Forty Years Ago

Any resume that Lorraine Popelka may have stashed away would certainly include the office of mayor, which she held here from 1987 to 1999. A closer look, however, might reveal another public service that she enjoyed-she spent even more years as swimming instructor for the park district. She was responsible for teaching literally hundreds of school-age Forest Park youngsters at our park pool.

From the July 28, 1966 issue of the Forest Park Review

Thirty Years Ago

Little things. That’s what the big things are made of. It was a little thing when a locked bicycle outside the library was stolen-yet not to the young owner. It was a little thing when the interested bystander who witnessed the theft made a call to the police describing the bike and the thief. Another little thing was the attention given to the report by a police officer which led him to the bike and the culprit five blocks away. With all that took place, wrong was still wrong. Only involvement, care and action made it right.

That is what the mean-spirited thief might have said as he swiped it from the front porch of Mrs. Blanche Connolly. She was totally surprised as she noticed the piece of furniture missing one morning. “I’ve had that rocker for 25 years and rocked seven grandchildren in it. I can’t imagine why anyone would steal it.” She phoned police but could only hope for its return after the thief read the news report. (“Cane by my side?.”)

From the Jul/Aug 1976 issues of the Forest Park Review

Twenty Years Ago

Reverend Lana Sutton began her ministry at United Methodist Church, 501 Thomas St. Her mission was to focus on serving middle-aged and younger adults. Born in Marionette, Wis., she and her husband, a professor of Computer Sciences at North Central College, had planned to move to Forest Park from Naperville. Her ministry here was cut short because the church was destroyed by fire at the turn of the new decade.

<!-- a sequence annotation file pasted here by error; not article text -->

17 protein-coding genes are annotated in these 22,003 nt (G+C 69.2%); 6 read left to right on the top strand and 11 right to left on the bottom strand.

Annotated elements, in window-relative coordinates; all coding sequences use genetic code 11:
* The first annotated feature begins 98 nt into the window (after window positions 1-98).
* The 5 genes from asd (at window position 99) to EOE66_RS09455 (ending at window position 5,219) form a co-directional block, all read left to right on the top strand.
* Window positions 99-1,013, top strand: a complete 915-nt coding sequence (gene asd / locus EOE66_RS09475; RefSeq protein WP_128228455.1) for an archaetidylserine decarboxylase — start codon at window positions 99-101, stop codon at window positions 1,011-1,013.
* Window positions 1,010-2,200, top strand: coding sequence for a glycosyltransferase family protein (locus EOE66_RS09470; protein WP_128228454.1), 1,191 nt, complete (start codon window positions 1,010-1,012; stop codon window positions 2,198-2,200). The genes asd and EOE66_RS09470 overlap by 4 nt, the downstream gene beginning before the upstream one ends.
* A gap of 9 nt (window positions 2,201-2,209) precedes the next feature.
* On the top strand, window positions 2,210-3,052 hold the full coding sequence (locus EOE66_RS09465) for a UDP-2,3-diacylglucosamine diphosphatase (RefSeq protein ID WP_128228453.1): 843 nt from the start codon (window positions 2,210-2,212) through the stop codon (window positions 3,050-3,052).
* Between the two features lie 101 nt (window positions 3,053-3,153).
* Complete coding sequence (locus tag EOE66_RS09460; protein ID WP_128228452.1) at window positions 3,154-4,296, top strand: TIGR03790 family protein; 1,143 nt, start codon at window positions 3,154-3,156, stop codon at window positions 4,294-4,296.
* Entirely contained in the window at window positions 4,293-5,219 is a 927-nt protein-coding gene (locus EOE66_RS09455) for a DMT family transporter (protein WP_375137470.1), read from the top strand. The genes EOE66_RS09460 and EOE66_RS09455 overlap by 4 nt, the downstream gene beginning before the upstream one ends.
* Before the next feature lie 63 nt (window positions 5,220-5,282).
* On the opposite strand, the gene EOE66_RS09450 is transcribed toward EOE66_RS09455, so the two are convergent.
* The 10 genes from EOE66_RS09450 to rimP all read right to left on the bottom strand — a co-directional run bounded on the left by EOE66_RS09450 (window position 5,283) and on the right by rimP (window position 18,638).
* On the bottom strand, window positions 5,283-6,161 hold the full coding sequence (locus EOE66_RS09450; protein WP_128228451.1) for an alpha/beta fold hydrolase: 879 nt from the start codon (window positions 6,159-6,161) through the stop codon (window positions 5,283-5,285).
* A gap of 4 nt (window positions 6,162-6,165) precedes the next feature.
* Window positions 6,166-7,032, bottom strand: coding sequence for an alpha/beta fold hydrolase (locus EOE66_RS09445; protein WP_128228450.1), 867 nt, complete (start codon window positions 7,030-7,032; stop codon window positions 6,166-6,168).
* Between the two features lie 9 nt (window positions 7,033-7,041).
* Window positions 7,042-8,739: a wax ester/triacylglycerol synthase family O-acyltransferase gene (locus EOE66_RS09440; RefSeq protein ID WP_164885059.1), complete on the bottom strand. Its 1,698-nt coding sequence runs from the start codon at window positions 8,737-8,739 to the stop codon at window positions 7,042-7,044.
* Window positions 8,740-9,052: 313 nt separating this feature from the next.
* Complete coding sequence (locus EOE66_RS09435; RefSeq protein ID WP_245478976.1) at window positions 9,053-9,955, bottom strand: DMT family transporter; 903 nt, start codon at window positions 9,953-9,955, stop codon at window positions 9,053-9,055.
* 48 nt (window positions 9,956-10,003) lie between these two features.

Can we get back to one more “little thing?” The Forest Park Review had been a friend of the West Suburban Business & Professional Women’s Organization for over 30 years. The group had asked the newspaper to publish notice of an important dinner meeting. A week earlier, the Review learned that the restaurant at which this was to be held had closed down. Editor Bob Haeger notified the group in time for all members to be notified of a new meeting-dinner place. All went without a hitch. A matter of caring, interacting and following the paper’s own page-one motto: “The Paper with the Personal Touch.”

From the July 1986 issues of the Forest Park Review

Ten Years Ago

The police business is, among other things, a bizarre business. Ten years back, a couple of guys, 29 and 30, blew their cover by stealing two brassieres from the Venture store. Confronted by security and the cops, a pipe for smoking crack was discovered along with what looked like rock cocaine, but proved to be soap. Maybe their girlfriends were working the men’s department for a couple of nice jockstraps that they needed. Ah, what a various world we live in.

Who Remembers? Actor Jack Carson ? singers Dick Haymes and Russ Columbo ? comic Jerry Colona ? columnist Jimmy Fiddler ? songstress Jane Froman ? talk show personality Arlene Francis ? orchestra leader Jan Garber ? Bert Gordon, the mad Russian ? madcap zany, Brother Theodore ? Mary Margaret McBride ? evangelist & orchestra leader Aimee Sample McPherson ? actor Conrad Nagle ? Parkyakarkus.

From the July 26, 1996 issue of the Forest Park Review